Journal of Emergencies, Trauma, and Shock
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Year : 2010  |  Volume : 3  |  Issue : 4  |  Page : 424-425
Prognosis of patients with traumatic intractable intracranial hypertension based on the time at which craniectomy was performed


Intensive Care Unit, Universitary Hospital Insular in Gran Canaria, Las Palmas de Gran Canaria, Spain

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Date of Web Publication28-Sep-2010
 

How to cite this article:
Santana-Cabrera L, Uriarte-Rodríguez A, Ugalde-Jáuregui L, Lorenzo-Torrent R, Sánchez-Palacios M. Prognosis of patients with traumatic intractable intracranial hypertension based on the time at which craniectomy was performed. J Emerg Trauma Shock 2010;3:424-5

How to cite this URL:
Santana-Cabrera L, Uriarte-Rodríguez A, Ugalde-Jáuregui L, Lorenzo-Torrent R, Sánchez-Palacios M. Prognosis of patients with traumatic intractable intracranial hypertension based on the time at which craniectomy was performed. J Emerg Trauma Shock [serial online] 2010 [cited 2021 Dec 5];3:424-5. Available from: https://www.onlinejets.org/text.asp?2010/3/4/424/70768


Sir,

Intracranial hypertension is the most frequent cause of death and disability, after severe traumatic brain injury (TBI). It is treated with first line therapeutic measures such as normothermia, sedation, moderate hypocapnia, mannitol, etc. When these measures fail to control intracranial hypertension, second line therapies such as barbiturates, hyperventilation, moderate hypothermia or decompressive craniectomy (DC) are used. [1] The beneficial effect and the timing of DC, in the treatment of TBI, remains controversial, although some studies have shown that the DC results in good functional outcome in >50% of patients with severe TBI. [2]

We conducted a retrospective and observational single-center study during a period of four consecutive years, at the Intensive Care Unit (ICU) of the University Hospital Insular in Gran Canaria, Canary Islands, Spain. The aim of our study was to compare the prognosis of patients with post-traumatic intractable intracranial hypertension, based on the time at which craniectomy was performed, that is, during the first 24 hours of admission (primary DC) or more than 24 hours (secondary DC) since the trauma occurred.

Demographic data, mechanism of the trauma, APACHE II, Glasgow Coma Score (GCS) at admission, type of injury (based on the National Traumatic Coma Data Bank CT scan classification), associated injuries, length of stay, ICU mortality and hospital mortality, neurologic state based on GCS at ICU and hospital discharge, and the Glasgow Outcome Score (GOS) at ICU discharge and 6 months later, were analyzed.

One hundred and fifty-six patients were admitted at our ICU with a diagnosis of TBI. DC was performed in 36 patients (23%) with post-traumatic intractable intracranial hypertension. DC was done during the first 24 hours since the trauma occurred in 22 patients (14.1%), and in 14 patients (9%), it was done past the first 24 hours. Both the groups were similar regarding the age, sex, APACHE II, initial GCS and the absence of associated injuries. No significant differences were found between both the groups either in the hospital mortality (P = 0.11) or in the percentage of patients who recovered favorably (GOS 4-5 after 6 months from hospital discharge; P = 0.67) [Table 1]. Therefore, no tendency toward either increased or decreased incidence in favorable outcome was found relative to the time from admission to DC.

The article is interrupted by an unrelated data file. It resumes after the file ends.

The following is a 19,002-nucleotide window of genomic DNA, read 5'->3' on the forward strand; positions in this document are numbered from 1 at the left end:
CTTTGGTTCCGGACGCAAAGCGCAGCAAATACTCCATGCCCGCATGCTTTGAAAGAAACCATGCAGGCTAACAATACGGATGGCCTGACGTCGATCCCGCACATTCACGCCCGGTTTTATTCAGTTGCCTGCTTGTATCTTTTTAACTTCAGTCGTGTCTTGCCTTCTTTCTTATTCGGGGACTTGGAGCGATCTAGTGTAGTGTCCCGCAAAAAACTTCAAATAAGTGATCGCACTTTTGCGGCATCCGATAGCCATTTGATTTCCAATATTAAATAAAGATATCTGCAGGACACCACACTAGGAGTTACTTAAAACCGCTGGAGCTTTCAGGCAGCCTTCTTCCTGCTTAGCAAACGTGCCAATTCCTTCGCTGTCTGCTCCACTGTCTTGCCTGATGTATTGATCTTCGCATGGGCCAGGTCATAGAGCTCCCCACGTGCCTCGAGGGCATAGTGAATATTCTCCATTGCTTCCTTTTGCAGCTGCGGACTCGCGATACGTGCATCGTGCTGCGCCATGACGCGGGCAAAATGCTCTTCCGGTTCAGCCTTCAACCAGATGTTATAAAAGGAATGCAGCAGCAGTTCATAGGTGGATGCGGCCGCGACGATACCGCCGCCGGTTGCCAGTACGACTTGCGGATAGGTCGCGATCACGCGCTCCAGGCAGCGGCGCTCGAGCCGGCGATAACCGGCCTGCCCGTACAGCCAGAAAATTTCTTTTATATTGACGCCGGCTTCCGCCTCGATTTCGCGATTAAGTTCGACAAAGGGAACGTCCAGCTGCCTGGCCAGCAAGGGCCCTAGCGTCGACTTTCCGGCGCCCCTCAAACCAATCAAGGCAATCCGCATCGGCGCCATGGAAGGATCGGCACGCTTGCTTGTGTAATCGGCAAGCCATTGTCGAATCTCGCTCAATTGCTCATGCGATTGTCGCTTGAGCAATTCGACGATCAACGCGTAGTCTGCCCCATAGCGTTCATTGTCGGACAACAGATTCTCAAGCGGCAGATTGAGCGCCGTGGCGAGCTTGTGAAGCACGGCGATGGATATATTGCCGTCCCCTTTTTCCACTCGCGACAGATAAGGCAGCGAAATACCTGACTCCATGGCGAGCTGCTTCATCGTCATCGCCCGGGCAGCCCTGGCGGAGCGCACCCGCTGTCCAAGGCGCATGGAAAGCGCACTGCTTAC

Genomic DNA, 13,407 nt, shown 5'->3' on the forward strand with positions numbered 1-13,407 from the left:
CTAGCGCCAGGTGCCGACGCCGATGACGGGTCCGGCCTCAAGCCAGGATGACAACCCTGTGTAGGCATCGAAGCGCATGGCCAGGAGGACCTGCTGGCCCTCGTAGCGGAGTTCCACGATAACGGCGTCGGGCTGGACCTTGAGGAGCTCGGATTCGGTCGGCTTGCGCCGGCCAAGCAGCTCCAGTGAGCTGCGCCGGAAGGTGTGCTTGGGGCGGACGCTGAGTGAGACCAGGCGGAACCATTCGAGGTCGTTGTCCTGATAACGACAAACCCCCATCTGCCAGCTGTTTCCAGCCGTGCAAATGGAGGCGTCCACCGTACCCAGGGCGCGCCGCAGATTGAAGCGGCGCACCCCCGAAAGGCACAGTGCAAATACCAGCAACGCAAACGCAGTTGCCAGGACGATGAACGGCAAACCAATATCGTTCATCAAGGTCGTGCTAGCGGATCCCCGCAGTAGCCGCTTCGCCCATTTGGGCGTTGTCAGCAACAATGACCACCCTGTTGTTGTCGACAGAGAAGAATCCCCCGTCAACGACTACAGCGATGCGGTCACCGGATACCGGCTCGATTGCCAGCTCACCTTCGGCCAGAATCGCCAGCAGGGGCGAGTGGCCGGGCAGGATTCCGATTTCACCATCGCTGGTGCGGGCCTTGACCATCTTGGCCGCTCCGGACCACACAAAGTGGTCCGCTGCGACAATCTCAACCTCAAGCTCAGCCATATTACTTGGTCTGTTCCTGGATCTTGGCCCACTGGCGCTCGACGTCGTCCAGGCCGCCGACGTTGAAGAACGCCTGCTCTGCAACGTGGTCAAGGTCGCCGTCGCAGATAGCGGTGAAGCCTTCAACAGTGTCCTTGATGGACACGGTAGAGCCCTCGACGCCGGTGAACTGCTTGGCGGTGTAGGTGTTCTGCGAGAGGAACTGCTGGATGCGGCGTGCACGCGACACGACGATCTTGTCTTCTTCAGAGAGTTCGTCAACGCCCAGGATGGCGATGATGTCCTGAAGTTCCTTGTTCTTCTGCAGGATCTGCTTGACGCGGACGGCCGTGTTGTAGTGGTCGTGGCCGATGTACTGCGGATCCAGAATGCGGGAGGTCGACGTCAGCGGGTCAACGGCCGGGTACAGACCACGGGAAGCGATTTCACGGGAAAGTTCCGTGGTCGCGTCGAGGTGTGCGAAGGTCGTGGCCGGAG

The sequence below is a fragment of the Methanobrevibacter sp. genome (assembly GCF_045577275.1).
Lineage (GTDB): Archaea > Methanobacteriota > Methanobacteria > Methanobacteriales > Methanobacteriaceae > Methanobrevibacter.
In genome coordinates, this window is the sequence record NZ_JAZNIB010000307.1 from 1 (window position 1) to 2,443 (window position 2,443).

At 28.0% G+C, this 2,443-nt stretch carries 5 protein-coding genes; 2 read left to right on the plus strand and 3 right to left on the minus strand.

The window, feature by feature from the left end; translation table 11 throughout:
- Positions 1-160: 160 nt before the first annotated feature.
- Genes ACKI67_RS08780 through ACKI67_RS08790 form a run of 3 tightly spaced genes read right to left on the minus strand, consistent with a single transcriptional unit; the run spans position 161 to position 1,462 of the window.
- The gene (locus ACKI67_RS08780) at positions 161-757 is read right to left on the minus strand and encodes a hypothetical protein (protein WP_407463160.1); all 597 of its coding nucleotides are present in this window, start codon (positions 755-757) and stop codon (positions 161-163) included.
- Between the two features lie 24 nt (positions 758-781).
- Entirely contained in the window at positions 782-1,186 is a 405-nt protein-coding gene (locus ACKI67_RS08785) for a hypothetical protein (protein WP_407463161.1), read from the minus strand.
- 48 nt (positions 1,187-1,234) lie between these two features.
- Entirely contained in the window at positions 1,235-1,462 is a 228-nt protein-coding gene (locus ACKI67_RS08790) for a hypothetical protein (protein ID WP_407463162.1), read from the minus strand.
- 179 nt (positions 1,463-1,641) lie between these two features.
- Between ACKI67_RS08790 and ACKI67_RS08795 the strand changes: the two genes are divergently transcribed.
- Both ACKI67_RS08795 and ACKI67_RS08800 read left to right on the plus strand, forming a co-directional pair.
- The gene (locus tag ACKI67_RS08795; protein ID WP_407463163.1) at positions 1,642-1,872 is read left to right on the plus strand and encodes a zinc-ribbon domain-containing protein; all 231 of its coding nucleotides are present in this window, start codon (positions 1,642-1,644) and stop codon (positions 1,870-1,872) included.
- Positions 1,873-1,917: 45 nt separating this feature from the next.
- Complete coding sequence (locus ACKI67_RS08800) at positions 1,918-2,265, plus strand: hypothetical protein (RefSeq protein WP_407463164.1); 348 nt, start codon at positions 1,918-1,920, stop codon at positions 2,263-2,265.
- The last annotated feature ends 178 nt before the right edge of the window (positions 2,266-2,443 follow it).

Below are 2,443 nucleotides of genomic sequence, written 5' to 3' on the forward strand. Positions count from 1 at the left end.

Table 1 :Differences among patients with post-traumatic intractable intracranial hypertension based on the time at which craniectomy was performed after the trauma

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Currently, there are no randomized and controlled clinical trials supporting or rejecting the practice of DC in adults; most published reports provide level II of evidence. However, some of these studies have shown that the outcome is better in patients with DC performed early to prevent intracranial hypertension from occurring more than 12 hours. [3] In other studies, the timing of DC showed no clear trend, for either good neurologic outcome or death, [4] and predictive factors as age, midline shift, and status of the basal cisterns on cranial computed tomography (cCT) were associated with the long-term outcome.[5] We conclude that the timing of DC showed no clear trend, for either good neurologic outcome or death.

 
   References Top

1.Sahuquillo J, Arikan F. Decompressive craniectomy for the treatment of refractory high intracranial pressure in traumatic brain injury. Cochrane Database Syst Rev 2006;25:CD003983.  Back to cited text no. 1      
2.Williams RF, Magnotti LJ, Croce MA, Hargraves BB, Fischer PE, Schroeppel TJ, et al. Impact of decompressive craniectomy on functional outcome after severe traumatic brain injury. J Trauma 2009;66:1570-4.  Back to cited text no. 2  [PUBMED]    
3.Lubillo S, Blanco J, Lσpez P, Molina I, Domνnguez J, Carreira L, Manzano JJ. Role of decompressive craniectomy in brain injury patient. Med Intensiva 2009;33:74-83.  Back to cited text no. 3      
4.Eberle BM, Schnόriger B, Inaba K, Gruen JP, Demetriades D, Belzberg H. Decompressive craniectomy: Surgical control of traumatic intracranial hypertension may improve outcome. Injury 2010;41:934-8.  Back to cited text no. 4      
5.Lemcke J, Ahmadi S, Meier U. Outcome of patients with severe head injury after decompressive craniectomy. Acta Neurochir Suppl 2010;106:231-3.  Back to cited text no. 5  [PUBMED]    

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Correspondence Address:
Luciano Santana-Cabrera
Intensive Care Unit, Universitary Hospital Insular in Gran Canaria, Las Palmas de Gran Canaria
Spain
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Source of Support: None, Conflict of Interest: None


DOI: 10.4103/0974-2700.70768

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